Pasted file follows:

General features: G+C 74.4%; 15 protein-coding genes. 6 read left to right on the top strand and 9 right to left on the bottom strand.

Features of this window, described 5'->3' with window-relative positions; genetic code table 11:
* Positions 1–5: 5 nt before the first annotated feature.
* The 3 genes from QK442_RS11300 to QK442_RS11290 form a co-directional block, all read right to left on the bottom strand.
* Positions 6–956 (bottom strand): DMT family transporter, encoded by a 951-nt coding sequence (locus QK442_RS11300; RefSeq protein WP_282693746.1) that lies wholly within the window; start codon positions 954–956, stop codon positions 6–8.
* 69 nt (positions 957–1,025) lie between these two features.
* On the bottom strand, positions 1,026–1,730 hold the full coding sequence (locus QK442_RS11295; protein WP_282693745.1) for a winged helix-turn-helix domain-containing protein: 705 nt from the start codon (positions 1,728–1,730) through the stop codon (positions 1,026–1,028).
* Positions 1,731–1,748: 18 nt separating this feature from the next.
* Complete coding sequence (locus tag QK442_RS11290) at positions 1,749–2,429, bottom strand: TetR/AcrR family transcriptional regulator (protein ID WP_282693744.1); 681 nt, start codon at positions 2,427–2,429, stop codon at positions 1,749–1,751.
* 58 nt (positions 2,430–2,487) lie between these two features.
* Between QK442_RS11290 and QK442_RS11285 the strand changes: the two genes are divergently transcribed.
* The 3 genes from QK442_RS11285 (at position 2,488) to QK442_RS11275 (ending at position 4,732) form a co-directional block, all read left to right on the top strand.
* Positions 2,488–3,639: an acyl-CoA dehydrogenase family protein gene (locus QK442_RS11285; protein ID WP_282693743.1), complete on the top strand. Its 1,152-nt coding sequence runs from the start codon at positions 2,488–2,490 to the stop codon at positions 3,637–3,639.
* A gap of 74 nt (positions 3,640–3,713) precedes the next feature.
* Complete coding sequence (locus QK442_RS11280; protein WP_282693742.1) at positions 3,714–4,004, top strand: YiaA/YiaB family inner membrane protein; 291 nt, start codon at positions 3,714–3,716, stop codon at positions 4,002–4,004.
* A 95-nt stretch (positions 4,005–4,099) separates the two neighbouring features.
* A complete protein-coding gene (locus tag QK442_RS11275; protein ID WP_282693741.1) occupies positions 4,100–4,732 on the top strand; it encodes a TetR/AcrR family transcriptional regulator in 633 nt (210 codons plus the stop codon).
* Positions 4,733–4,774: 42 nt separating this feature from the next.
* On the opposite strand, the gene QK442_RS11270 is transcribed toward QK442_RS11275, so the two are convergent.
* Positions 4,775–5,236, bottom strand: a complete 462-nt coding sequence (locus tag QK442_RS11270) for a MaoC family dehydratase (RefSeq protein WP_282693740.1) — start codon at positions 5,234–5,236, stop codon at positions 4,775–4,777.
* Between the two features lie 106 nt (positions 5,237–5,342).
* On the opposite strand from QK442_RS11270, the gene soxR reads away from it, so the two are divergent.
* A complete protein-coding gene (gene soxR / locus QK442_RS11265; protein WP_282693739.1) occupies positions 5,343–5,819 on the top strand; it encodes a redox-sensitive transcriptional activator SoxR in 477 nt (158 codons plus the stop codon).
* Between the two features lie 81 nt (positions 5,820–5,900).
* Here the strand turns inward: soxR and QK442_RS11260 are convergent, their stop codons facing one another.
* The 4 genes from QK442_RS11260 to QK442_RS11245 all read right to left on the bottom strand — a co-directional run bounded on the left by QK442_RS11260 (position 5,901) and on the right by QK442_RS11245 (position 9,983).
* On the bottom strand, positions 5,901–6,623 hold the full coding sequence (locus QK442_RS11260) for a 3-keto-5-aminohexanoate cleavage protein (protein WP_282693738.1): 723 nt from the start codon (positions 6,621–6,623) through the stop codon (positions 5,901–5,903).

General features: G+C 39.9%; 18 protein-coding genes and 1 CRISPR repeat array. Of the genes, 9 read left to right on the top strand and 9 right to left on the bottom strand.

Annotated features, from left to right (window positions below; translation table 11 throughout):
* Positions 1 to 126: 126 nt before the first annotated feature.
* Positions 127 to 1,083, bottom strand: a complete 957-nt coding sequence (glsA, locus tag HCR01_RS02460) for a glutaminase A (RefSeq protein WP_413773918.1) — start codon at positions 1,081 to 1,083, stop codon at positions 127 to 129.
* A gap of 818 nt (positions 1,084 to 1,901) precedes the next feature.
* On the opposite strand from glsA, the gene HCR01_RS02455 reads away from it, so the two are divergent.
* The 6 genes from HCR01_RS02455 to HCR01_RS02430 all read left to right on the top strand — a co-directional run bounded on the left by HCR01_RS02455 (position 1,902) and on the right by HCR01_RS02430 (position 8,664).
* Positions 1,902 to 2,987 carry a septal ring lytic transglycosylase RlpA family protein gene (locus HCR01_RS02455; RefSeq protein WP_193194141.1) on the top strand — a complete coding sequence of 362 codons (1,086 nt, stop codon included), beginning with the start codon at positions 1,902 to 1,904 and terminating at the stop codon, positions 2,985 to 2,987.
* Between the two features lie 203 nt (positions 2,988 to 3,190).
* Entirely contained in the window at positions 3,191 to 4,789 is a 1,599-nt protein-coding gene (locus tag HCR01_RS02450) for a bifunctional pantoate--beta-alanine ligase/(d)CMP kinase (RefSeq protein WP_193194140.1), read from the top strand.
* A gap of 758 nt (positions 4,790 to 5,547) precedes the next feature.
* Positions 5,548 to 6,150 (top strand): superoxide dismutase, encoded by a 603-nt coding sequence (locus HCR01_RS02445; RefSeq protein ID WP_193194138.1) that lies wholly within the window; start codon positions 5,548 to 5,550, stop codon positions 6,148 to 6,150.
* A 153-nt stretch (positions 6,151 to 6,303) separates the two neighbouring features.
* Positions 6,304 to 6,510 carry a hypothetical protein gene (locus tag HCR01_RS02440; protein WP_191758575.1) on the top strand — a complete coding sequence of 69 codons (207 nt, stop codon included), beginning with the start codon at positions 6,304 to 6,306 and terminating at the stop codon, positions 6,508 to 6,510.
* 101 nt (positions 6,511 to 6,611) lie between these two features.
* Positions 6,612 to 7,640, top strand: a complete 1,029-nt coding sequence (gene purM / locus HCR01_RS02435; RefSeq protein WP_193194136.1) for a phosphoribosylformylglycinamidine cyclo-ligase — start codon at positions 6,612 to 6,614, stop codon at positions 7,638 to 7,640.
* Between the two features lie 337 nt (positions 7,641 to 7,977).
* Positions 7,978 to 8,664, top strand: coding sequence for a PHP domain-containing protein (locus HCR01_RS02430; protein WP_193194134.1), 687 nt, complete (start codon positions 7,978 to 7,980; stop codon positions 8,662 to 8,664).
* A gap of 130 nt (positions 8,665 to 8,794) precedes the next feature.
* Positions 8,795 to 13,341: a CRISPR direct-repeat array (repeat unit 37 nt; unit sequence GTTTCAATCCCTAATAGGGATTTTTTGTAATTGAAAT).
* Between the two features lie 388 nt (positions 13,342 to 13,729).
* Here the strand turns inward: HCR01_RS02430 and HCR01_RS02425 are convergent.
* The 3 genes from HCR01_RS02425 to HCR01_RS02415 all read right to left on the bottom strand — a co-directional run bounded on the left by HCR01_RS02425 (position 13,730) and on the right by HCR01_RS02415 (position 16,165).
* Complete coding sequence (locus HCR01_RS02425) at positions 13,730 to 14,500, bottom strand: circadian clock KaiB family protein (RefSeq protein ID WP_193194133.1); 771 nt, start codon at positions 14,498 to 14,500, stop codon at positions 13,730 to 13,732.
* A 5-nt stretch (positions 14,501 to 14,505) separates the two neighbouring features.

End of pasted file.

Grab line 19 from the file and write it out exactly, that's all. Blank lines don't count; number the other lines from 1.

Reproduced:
* On the opposite strand, the gene QK442_RS11270 is transcribed toward QK442_RS11275, so the two are convergent.